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Trudeau, EU leaders talk Ukraine and climate at Canada summit

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The leaders of Canada and the European Union reiterated on Friday (24 November) strong support for Ukraine in its fight against Russia’s invasion, while pledging to deepen coordination on climate efforts.

Prime Minister Justin Trudeau welcomed European Commission President Ursula von der Leyen and European Council President Charles Michel at a summit in Canada’s easternmost city, St. John’s.

“We will stand with Ukraine for as long as it takes,” the two sides said in a statement, pledging to “work to address Ukraine’s immediate military and defense needs and ensure Ukraine has the long-term security commitments needed.”

Trudeau announced that Canada would donate 11,000 assault rifles to Ukraine along with nine million rounds of ammunition.

Since the Russian invasion began in February 2022, Canada has pledged Can$2.4 billion (€1.645 billion) in military aid to Ukraine.

Michel also said that the EU was “ready to do more in the weeks to come.”

The announcements come as the United States, Ukraine’s biggest military backer by far, has been unable to pass additional funding through Congress amid political deadlock.

Von der Leyen praised Canada as having backed Ukraine even before the war.

She cited Canadian programs to train the military in pro-Western Ukraine and said this had been key in fighting the invasion.

Von der Leyen said the EU has now trained 30,000 Ukrainian troops out of its goal of 40,000, and that the bloc will soon disclose what it plans to do with Russian assets it has seized in response to the invasion.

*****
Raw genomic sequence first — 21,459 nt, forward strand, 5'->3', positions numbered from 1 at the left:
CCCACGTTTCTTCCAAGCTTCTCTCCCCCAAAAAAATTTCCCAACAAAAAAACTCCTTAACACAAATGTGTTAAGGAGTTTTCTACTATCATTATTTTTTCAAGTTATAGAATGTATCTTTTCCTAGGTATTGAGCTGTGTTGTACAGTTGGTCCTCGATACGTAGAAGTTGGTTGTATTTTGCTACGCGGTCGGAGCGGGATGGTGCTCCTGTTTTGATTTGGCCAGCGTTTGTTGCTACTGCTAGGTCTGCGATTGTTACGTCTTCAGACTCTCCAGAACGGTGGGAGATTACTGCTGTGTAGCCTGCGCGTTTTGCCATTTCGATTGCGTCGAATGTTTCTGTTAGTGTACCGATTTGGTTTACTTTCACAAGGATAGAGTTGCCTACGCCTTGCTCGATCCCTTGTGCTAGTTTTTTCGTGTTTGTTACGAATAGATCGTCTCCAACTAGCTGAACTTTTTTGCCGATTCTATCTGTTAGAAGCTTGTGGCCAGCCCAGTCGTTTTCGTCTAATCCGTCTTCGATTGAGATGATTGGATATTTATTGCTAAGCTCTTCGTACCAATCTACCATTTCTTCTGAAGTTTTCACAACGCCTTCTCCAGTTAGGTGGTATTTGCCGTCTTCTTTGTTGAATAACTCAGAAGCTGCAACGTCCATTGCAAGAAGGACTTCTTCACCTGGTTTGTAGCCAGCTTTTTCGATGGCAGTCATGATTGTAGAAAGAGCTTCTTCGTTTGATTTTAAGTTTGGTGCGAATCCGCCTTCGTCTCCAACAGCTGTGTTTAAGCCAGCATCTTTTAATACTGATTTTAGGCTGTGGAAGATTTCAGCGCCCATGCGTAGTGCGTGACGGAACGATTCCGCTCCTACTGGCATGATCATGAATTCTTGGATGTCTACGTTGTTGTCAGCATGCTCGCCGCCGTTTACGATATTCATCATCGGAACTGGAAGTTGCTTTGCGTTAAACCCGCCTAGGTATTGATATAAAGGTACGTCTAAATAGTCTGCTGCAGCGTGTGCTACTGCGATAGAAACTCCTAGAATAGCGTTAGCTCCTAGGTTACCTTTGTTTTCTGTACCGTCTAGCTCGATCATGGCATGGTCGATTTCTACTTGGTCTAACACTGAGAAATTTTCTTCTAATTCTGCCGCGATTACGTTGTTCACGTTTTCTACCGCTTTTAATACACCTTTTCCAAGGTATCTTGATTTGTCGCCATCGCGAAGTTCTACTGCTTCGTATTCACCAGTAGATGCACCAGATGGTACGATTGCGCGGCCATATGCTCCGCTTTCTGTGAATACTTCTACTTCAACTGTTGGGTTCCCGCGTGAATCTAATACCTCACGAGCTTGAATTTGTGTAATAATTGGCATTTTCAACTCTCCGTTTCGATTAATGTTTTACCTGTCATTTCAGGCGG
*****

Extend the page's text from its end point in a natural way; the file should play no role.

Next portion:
The European leaders also expressed interest in Canada’s rich mineral resources, especially those used in electric vehicle batteries, with Von der Leyen inviting Canada to join a “critical raw material club” the EU plans to launch at next week’s COP28 summit in the United Arab Emirates.

The former German defense minister described Canada as “the only country in the Western Hemisphere with all the raw materials required for lithium batteries.”

The leaders also announced the creation of a Canada-EU Green Alliance to strengthen cooperation in the fight against climate change, notably in regards to carbon markets and green hydrogen.

Research and innovation were top of mind at today’s Canada-EU Summit – so stopping by @Genesis_Centre with @CharlesMichel and @vonderLeyen made perfect sense. To all of the innovators and entrepreneurs we met: Thank you. Keep leading the way with your talent and your ideas. pic.twitter.com/2NZcy6DWu0

— Justin Trudeau (@JustinTrudeau) November 24, 2023

Trudeau, who thanked the EU for its help during Canada’s “worst wildfire season on record” over the summer, also announced the sale of several firefighting planes to Europe.

The EU leaders meanwhile raised the Inflation Reduction Act (IRA), US President Joe Biden’s signature climate and social spending law passed last year.

The package provides some $370 billion in investments to combat climate change, mainly in the form of incentives and subsidies for projects in the United States.

European leaders have worried EU-based energy and auto companies will be shut out or move to the United States due to the IRA’s provisions requiring components to be sourced domestically or among Washington’s free-trade partners, such as Canada.

“We discussed the consequences for Canada, for the EU, of this IRA put in place by the United States,” Michel said.

He reiterated the need for the G7 to develop a competitive model based on a “level” playing field.

The last EU-Canada summit was held in Brussels in June 2021.

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